Egypt has revealed that its exports to the Mercosur nations of South America have increased significantly since it signed a free trade agreement (FTA) there that came into effect four years ago.
The Egyptian assistant minister of trade and industry for economic affairs Ibrahim El-Sigini told Egypt Today the volume of products being sent to nations including Brazil has soared by 115 per cent, while tariff reductions on a raft of new products have recently come into effect.
Here, we'll take a look at these new developments as well as the history of the trade relationship between Mercosur and the Arab nation as a whole.
Egypt and Mercosur
Mercosur is an economic bloc of South American states that has been compared to the European Union in its political scope. It stands for el Mercado Común del Sur (The Common Market of the South) and includes Argentina, Brazil, Uruguay and Paraguay.
Originating as a Common Market in 1991, it became a customs union in 1995 and is widely touted as one of the most successful such pacts in Latin America.
Egypt signed a free trade deal with Mercosur way back in 2010 and this pact finally came into effect in September 2017. The North African nation was eager to actively participate in trade with Latin America in order to ensure access to particular privileges in commodity lists.
Then-trade minister Rachid Mohamed Rachid said in an interview with Reuters in 2010 that signing was also an important strategic move for the Egyptian people.
"Our population today is 80 million; we'll go to 100 million in the next decade, so our consumption of food will increase. This is one of the reasons why we're here - because we want to partner and secure our source of food for the future," he explained.
Mr Rachid added that he hoped being in a partnership with Mercosur would prompt other Arab countries to expand their trade with the region.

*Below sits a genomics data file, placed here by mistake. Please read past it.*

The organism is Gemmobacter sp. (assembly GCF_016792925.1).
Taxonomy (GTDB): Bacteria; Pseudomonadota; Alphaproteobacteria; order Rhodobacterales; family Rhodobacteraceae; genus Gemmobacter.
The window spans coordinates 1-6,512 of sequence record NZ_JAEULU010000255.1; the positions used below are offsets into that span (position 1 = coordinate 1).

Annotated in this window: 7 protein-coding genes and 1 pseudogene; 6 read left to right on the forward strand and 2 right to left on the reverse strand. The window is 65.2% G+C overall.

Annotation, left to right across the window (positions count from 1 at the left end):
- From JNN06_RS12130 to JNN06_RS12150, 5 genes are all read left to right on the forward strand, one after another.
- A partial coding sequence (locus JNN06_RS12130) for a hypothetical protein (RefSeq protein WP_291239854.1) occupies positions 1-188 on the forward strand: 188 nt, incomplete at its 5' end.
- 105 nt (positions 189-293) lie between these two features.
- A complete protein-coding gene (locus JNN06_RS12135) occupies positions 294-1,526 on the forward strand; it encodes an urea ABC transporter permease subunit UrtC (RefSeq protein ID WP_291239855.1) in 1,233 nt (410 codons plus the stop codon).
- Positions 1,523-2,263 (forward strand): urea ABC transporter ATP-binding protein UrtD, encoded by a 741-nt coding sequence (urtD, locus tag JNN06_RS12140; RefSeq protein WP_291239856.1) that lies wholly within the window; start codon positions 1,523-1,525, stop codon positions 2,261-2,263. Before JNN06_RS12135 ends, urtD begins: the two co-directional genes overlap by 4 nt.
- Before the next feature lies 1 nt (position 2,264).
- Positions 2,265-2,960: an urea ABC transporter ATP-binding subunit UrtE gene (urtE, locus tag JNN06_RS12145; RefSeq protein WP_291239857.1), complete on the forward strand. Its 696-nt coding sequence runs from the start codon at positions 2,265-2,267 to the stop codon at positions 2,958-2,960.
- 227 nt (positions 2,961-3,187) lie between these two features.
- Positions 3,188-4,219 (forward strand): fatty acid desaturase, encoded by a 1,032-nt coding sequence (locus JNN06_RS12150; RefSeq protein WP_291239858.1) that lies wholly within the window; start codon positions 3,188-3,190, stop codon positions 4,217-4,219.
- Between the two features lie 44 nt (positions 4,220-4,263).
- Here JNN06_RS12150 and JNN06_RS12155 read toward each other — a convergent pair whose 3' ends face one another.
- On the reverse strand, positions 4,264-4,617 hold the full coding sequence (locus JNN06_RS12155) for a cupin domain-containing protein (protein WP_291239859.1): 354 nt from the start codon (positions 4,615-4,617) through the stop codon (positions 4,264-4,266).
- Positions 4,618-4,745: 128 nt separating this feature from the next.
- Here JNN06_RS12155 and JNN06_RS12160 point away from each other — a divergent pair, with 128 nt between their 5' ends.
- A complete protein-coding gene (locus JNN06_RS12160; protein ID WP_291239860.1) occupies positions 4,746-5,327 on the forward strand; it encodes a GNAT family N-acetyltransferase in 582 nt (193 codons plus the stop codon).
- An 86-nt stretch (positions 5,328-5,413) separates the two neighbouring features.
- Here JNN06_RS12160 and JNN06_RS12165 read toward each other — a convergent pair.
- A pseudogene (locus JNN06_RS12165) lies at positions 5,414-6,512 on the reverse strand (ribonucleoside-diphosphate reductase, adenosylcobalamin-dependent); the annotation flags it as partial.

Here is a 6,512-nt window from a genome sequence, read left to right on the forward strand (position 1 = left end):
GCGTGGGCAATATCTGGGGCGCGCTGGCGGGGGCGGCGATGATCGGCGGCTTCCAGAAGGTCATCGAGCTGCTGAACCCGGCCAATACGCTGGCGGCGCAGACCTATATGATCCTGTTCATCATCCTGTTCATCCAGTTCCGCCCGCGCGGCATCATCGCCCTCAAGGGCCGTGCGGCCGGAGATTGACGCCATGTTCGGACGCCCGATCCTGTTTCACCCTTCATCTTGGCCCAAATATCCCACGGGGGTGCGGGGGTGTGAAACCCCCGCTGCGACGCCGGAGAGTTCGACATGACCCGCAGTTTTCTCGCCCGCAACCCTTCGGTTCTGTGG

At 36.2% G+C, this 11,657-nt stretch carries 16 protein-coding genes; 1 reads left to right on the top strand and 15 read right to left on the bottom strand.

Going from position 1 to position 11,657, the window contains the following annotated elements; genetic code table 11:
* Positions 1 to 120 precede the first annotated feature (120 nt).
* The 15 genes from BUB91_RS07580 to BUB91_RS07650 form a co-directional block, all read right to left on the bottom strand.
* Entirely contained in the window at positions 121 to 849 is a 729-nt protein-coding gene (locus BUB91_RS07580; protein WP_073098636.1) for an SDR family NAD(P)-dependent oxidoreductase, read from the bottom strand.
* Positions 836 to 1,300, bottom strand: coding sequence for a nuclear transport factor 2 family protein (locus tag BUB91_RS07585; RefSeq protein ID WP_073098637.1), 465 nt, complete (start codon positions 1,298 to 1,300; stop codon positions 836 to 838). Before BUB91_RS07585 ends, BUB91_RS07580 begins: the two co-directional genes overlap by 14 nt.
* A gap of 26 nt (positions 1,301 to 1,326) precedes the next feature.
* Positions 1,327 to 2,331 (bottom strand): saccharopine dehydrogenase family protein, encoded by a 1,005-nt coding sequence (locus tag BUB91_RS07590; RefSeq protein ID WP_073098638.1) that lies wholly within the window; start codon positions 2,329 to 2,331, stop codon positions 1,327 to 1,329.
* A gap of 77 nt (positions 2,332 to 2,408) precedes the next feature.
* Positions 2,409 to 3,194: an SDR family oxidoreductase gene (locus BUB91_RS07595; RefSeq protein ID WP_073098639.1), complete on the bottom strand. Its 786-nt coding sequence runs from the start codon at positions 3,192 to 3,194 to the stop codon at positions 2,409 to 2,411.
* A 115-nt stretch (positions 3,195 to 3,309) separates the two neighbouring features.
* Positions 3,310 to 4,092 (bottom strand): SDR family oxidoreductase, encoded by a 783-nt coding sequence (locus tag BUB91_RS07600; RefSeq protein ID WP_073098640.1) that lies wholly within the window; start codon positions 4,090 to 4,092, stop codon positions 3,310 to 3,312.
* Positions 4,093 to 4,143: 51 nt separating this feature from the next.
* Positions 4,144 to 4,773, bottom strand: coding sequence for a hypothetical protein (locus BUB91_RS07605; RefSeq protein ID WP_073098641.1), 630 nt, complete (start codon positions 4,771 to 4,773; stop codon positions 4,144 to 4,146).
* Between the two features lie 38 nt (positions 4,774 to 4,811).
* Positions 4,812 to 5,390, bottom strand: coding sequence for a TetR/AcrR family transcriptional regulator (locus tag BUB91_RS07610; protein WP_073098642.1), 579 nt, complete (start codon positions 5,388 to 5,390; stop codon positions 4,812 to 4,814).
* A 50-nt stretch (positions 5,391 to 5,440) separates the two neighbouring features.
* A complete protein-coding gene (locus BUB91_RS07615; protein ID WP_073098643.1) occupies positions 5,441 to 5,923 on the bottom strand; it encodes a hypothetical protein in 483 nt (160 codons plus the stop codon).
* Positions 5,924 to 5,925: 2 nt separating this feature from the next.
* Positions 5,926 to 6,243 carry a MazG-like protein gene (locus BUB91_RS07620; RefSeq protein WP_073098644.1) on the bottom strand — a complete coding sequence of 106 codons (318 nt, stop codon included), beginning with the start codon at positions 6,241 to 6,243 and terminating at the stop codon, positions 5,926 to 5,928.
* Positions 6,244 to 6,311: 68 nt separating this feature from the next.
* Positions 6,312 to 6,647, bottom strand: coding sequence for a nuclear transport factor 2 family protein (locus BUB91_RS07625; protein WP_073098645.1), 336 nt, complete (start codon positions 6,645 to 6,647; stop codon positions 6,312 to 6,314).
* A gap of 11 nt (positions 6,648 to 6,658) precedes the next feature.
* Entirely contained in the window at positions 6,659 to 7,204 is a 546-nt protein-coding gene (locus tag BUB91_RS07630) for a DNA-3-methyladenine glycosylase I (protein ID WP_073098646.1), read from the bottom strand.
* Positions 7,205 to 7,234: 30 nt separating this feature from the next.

Meanwhile, for the Mercosur countries, being in a pact with Egypt was beneficial due to its important geopolitical location. Not only did it provide access to 1.5 billion consumers, but it also had the potential to connect investors with the eight per cent of world trade that passes through the Suez Canal, Egypt's General Authority of Investment and Free Zones website pointed out.
How the FTA works - and its positive effects
The signing of the FTA meant Egypt became one of the few countries outside South America with which Mercosur had a trade pact. It was designed to gradually phase out customs duties over several years, leading to full exemption on 90 percent of goods passing between the two parties within ten years.
So far, this has resulted in 31 percent of the tariffs on exportable products from Mercosur to Egypt being eliminated, as well as 26 percent of those on products going from Arab countries to the South American bloc.
Earlier this year, it was announced that Egyptian exports to Mercosur had jumped by 115 percent in four years, while Egyptian minister of trade and industry Nevin Gamea revealed just this month that customs reductions on a further 6,900 commodities have begun to be applied.
The reduction is expected to be around 62 percent and comes on top of the list of goods completely freed from duties in September 2020.
Secretary-general of the Federation of Egyptian Chambers of Commerce Alaa Ezz said in a webinar reported by Anba.com that his nation's economy is performing well in terms of both Gross Domestic Product and foreign trade, helped in part by FTAs such as this.
"We are one of a handful of countries in the world whose exports are increasing," he pointed out.
Tamer Mansour, general secretary and CEO of the Arab Brazilian Chamber of Commerce, went on to call the pact with Mercosur "a truly bilateral trade relation whereas everyone wins".
The Ministry of Trade and Industry in Egypt says it is currently working to ensure all export councils and business groupings are in possession of a list of goods covered by customs reductions as part of the FTA, something it says will ensure even the smallest companies can reap the rewards.
Elsewhere, Paraguay's finance ministry wants to deepen the FTA between Mercosur and Egypt by simplifying rules of origin clauses and establishing a Mercosur industrial zone in the Arab country, Merco Press recently reported.
The Brazilian government also wants to see the inclusion of new goods in the FTA, revision of origin regulations for certain sectors, and improvement of policies related to non-tariff barriers, according to Bilaterals.org.
Brazilian National Confederation of Industry spokesperson Fabrizio Panzini said: "What we are asking for is a review of this agreement precisely to include more products and to get closer to what we call total free trade."
With evident benefits and such concrete ambitions going forward, it seems this is one FTA that can be deemed a success story - and perhaps one to watch for other countries hoping to boost their trade relations.